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The zeal for “measurement” and “continuous improvement” expressed through numbers has been gaining strength for some years. I have even seen one comment that “nothing in process development was any use unless it was, or could be, measured”.

I maintain that measurements can’t be made, or make any sense at all, unless they derive first from categories which are specific and concise: in other words, vocabulary (categories). For example, in managing risk we have to decide where there is potential for risk: what I call the “point of failure”, essential for relentless root cause analysis.

In identifying potential points of failure we are obliged to look at design, product development, process, documentation, employee calibre, environment, to name a few. The correspondence between description (category) and reality (condition) must be leak-proof, free from ambiguity and cause no delays in judgement.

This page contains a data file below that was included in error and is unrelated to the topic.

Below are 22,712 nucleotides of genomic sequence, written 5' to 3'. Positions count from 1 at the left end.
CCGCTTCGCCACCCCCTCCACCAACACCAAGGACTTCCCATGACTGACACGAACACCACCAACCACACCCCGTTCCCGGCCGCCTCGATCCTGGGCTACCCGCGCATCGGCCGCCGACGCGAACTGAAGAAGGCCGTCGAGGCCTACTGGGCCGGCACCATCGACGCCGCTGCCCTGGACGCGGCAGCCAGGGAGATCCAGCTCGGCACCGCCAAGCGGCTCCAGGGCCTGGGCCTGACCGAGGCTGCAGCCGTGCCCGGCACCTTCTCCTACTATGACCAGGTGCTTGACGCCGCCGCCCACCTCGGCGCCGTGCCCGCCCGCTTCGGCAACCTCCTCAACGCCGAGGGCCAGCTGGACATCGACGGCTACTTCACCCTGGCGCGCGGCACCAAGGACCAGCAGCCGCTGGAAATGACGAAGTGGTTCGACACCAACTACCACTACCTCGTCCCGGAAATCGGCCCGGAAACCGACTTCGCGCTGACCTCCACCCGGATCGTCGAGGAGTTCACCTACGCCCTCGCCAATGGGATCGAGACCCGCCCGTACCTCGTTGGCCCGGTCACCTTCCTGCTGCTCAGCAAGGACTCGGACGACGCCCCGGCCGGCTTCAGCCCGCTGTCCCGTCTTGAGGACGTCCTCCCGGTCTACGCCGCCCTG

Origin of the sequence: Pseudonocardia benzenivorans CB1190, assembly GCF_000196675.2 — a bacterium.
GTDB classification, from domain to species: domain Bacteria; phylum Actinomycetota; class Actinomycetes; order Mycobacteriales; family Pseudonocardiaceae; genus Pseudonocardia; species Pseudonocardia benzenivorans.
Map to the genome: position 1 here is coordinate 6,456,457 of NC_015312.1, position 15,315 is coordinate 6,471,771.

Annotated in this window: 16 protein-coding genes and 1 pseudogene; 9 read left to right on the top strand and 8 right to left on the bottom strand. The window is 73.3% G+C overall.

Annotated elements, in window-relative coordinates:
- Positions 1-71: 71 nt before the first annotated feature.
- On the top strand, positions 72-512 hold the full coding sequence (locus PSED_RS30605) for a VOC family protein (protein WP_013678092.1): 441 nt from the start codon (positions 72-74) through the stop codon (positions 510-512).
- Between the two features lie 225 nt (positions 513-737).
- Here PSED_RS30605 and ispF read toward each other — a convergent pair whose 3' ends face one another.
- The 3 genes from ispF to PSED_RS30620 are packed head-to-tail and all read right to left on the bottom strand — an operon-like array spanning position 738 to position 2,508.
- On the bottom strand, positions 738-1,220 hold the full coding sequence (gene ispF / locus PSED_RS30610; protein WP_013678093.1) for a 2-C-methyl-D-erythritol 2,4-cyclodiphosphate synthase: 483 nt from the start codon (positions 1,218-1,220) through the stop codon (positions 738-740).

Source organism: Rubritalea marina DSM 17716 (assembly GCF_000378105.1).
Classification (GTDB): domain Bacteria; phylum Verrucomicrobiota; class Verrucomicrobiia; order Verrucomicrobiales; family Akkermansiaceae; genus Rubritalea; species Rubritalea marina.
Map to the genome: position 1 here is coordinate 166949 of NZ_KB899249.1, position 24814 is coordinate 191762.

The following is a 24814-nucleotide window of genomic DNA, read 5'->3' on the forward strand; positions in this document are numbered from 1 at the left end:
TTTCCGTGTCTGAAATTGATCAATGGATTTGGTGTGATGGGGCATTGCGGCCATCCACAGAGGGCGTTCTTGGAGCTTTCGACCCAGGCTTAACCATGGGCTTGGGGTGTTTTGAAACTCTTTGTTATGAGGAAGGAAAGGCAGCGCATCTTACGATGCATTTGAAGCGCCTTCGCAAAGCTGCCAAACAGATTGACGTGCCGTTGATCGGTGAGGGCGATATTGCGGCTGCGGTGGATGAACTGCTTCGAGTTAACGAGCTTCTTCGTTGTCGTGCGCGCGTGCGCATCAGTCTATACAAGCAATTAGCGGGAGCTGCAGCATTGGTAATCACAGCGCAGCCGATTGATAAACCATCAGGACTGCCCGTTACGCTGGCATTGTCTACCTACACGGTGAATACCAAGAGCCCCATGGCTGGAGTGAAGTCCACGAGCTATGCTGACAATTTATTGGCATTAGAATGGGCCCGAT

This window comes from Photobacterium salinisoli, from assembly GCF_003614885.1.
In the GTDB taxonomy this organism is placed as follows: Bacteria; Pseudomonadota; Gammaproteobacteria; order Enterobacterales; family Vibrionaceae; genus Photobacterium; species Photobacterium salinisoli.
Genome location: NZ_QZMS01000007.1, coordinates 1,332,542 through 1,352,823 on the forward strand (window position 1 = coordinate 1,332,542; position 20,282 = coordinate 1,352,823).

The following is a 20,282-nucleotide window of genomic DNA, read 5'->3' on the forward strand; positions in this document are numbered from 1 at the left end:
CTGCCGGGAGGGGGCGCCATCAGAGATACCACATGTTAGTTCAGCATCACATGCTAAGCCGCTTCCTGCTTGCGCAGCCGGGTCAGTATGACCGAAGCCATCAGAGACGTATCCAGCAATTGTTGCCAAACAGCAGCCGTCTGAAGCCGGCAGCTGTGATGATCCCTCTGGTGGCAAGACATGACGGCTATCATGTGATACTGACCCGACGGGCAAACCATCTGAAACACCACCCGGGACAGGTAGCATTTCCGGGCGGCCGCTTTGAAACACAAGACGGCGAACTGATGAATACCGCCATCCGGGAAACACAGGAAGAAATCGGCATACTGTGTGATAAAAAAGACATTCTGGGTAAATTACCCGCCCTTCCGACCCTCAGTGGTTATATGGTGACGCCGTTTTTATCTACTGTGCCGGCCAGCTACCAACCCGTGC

I can hear the statisticians protesting about the rejection of numbers analysis, but a number does not say what is, except for counting heads and items; it simply indicates a condition which has had to be defined and clarified elsewhere by vocabulary.

The work in defining categories is well worth while if numbers are to provide true value as measurements for quality system assessments and other critical conditions

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